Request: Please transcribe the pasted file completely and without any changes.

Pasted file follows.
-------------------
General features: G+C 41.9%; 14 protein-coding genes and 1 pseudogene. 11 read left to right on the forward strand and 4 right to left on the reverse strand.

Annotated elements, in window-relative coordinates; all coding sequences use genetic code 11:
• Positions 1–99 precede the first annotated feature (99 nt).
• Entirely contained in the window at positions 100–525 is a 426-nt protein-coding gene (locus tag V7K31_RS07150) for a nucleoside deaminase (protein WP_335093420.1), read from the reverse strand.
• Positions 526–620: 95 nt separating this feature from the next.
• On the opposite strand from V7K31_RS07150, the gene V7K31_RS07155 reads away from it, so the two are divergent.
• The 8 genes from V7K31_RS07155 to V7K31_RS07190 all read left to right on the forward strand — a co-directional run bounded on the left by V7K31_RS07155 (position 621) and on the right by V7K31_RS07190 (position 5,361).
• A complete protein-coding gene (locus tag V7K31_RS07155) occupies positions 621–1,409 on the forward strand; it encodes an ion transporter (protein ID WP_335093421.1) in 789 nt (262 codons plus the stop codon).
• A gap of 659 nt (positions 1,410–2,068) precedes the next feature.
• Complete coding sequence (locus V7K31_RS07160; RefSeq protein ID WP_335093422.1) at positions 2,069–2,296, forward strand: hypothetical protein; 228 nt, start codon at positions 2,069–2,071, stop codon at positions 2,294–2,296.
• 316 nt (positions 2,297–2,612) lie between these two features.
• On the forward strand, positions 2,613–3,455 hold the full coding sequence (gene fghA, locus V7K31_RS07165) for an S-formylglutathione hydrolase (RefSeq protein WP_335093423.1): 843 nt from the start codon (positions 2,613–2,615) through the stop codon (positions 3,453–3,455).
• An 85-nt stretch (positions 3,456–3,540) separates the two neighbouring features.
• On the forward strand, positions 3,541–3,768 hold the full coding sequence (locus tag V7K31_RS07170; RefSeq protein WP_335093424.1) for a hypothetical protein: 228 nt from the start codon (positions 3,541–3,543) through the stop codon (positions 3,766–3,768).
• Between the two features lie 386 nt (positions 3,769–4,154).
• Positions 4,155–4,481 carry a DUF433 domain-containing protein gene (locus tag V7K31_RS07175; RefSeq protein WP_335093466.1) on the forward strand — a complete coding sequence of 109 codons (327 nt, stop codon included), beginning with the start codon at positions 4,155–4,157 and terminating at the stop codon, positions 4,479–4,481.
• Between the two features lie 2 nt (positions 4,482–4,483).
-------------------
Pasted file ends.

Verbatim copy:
General features: G+C 41.9%; 14 protein-coding genes and 1 pseudogene. 11 read left to right on the forward strand and 4 right to left on the reverse strand.

Annotated elements, in window-relative coordinates; all coding sequences use genetic code 11:
• Positions 1–99 precede the first annotated feature (99 nt).
• Entirely contained in the window at positions 100–525 is a 426-nt protein-coding gene (locus tag V7K31_RS07150) for a nucleoside deaminase (protein WP_335093420.1), read from the reverse strand.
• Positions 526–620: 95 nt separating this feature from the next.
• On the opposite strand from V7K31_RS07150, the gene V7K31_RS07155 reads away from it, so the two are divergent.
• The 8 genes from V7K31_RS07155 to V7K31_RS07190 all read left to right on the forward strand — a co-directional run bounded on the left by V7K31_RS07155 (position 621) and on the right by V7K31_RS07190 (position 5,361).
• A complete protein-coding gene (locus tag V7K31_RS07155) occupies positions 621–1,409 on the forward strand; it encodes an ion transporter (protein ID WP_335093421.1) in 789 nt (262 codons plus the stop codon).
• A gap of 659 nt (positions 1,410–2,068) precedes the next feature.
• Complete coding sequence (locus V7K31_RS07160; RefSeq protein ID WP_335093422.1) at positions 2,069–2,296, forward strand: hypothetical protein; 228 nt, start codon at positions 2,069–2,071, stop codon at positions 2,294–2,296.
• 316 nt (positions 2,297–2,612) lie between these two features.
• On the forward strand, positions 2,613–3,455 hold the full coding sequence (gene fghA, locus V7K31_RS07165) for an S-formylglutathione hydrolase (RefSeq protein WP_335093423.1): 843 nt from the start codon (positions 2,613–2,615) through the stop codon (positions 3,453–3,455).
• An 85-nt stretch (positions 3,456–3,540) separates the two neighbouring features.
• On the forward strand, positions 3,541–3,768 hold the full coding sequence (locus tag V7K31_RS07170; RefSeq protein WP_335093424.1) for a hypothetical protein: 228 nt from the start codon (positions 3,541–3,543) through the stop codon (positions 3,766–3,768).
• Between the two features lie 386 nt (positions 3,769–4,154).
• Positions 4,155–4,481 carry a DUF433 domain-containing protein gene (locus tag V7K31_RS07175; RefSeq protein WP_335093466.1) on the forward strand — a complete coding sequence of 109 codons (327 nt, stop codon included), beginning with the start codon at positions 4,155–4,157 and terminating at the stop codon, positions 4,479–4,481.
• Between the two features lie 2 nt (positions 4,482–4,483).